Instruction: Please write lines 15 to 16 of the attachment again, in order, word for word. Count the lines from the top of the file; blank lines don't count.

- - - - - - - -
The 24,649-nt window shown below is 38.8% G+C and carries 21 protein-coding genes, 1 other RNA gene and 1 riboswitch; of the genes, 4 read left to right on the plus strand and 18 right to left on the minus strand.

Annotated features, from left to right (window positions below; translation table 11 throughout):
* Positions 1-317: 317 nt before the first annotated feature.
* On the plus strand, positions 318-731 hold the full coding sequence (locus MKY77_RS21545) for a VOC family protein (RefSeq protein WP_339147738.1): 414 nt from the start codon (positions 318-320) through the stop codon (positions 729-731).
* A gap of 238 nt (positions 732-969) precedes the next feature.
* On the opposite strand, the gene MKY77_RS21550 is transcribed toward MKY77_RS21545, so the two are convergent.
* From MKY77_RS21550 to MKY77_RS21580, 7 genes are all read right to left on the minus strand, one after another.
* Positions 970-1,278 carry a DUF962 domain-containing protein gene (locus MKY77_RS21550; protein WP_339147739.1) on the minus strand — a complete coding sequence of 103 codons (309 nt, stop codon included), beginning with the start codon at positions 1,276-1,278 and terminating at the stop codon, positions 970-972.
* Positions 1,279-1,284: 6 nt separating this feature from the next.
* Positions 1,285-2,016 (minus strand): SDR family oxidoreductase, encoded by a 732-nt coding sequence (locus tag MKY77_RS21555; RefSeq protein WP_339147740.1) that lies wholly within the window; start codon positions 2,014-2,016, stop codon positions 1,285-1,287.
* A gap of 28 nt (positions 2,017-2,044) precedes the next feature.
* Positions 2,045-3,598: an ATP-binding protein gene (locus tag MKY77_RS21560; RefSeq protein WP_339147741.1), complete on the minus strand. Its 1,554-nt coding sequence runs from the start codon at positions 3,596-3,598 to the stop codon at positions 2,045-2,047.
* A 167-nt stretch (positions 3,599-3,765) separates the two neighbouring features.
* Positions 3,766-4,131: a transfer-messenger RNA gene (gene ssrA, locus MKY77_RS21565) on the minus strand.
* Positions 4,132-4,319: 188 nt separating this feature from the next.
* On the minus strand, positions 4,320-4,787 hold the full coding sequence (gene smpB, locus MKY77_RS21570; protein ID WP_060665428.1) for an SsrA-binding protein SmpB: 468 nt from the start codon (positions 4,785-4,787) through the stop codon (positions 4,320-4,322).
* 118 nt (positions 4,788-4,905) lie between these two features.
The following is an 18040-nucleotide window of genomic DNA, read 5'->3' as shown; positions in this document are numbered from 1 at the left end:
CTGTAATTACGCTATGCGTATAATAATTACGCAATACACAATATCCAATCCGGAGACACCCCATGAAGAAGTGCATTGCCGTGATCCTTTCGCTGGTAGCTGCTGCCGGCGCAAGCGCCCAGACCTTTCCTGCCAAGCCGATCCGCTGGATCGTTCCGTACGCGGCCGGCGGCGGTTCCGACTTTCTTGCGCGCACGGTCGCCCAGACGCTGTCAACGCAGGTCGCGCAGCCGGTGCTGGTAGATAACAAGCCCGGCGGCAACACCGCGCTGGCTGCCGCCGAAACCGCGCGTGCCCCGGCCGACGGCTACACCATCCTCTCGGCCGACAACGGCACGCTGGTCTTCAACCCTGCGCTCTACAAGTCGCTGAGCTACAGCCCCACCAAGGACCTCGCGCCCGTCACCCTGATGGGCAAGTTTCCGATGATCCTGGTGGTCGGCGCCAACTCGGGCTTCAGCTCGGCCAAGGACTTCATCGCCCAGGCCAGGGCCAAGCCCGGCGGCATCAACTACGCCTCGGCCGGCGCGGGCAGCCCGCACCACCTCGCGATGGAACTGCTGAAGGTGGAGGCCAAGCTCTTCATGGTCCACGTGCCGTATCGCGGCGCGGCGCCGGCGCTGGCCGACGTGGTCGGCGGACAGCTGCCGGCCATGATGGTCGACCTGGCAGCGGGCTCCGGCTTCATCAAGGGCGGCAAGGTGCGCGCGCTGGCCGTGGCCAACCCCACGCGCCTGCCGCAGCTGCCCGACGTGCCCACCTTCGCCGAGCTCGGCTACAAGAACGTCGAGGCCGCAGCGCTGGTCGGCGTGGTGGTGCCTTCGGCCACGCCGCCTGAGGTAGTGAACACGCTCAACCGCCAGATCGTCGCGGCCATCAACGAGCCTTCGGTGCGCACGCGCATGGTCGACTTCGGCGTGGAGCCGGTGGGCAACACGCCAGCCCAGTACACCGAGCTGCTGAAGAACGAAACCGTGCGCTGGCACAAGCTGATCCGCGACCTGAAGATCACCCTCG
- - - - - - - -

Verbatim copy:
* Positions 4,132-4,319: 188 nt separating this feature from the next.
* On the minus strand, positions 4,320-4,787 hold the full coding sequence (gene smpB, locus MKY77_RS21570; protein ID WP_060665428.1) for an SsrA-binding protein SmpB: 468 nt from the start codon (positions 4,785-4,787) through the stop codon (positions 4,320-4,322).